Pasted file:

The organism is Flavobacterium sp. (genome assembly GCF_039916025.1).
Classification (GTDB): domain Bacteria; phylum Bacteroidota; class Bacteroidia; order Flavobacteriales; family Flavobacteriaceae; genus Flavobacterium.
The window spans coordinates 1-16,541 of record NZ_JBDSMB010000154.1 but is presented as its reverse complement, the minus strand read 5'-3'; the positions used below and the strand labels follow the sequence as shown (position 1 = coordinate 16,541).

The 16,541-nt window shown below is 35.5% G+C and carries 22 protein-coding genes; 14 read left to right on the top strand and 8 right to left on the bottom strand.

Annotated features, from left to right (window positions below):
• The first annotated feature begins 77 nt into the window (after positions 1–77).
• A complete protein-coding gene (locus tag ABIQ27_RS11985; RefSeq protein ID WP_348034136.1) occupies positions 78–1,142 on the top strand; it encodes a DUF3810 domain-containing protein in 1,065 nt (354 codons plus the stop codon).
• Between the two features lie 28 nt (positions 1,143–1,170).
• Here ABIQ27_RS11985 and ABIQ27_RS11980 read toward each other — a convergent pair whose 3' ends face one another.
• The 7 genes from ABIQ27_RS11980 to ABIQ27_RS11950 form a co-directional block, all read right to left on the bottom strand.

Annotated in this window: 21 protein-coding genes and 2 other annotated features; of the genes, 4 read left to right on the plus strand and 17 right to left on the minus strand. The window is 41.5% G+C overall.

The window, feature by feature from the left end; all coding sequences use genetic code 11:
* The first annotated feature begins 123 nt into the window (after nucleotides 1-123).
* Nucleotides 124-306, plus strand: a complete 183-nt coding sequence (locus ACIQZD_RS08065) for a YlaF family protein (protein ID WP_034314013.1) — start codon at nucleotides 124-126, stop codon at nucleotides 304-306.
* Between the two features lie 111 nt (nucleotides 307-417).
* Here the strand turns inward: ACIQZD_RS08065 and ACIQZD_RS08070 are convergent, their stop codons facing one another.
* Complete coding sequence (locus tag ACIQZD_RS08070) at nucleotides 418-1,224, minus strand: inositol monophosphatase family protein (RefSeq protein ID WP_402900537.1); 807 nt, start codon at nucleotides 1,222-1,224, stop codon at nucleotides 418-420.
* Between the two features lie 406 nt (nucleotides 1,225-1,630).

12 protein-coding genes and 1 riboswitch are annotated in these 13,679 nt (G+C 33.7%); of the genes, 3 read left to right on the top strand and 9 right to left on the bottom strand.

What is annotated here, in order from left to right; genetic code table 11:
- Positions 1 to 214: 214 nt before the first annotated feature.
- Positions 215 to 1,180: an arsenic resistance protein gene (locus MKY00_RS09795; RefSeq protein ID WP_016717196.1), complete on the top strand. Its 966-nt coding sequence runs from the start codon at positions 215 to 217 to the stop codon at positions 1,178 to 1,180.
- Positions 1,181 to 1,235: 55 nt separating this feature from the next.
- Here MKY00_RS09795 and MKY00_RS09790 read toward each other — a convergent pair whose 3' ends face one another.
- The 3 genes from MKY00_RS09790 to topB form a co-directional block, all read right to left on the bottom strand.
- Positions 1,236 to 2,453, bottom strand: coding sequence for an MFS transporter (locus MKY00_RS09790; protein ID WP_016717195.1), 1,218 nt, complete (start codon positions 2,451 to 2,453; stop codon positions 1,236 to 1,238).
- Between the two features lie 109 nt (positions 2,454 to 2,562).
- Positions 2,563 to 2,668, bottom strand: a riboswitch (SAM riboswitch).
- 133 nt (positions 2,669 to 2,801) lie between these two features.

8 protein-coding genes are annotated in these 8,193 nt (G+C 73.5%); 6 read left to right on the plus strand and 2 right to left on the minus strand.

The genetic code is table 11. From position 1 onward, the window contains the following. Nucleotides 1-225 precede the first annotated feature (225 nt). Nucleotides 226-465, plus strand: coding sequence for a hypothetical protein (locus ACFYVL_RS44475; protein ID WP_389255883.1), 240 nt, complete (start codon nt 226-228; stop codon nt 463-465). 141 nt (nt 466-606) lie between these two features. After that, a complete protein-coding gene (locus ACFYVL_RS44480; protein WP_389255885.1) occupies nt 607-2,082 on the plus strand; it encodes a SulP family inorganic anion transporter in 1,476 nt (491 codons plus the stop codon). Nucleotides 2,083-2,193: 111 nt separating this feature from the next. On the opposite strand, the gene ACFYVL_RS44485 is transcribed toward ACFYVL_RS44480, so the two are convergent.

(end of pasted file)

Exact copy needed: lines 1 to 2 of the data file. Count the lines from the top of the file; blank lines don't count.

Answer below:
The organism is Flavobacterium sp. (genome assembly GCF_039916025.1).
Classification (GTDB): domain Bacteria; phylum Bacteroidota; class Bacteroidia; order Flavobacteriales; family Flavobacteriaceae; genus Flavobacterium.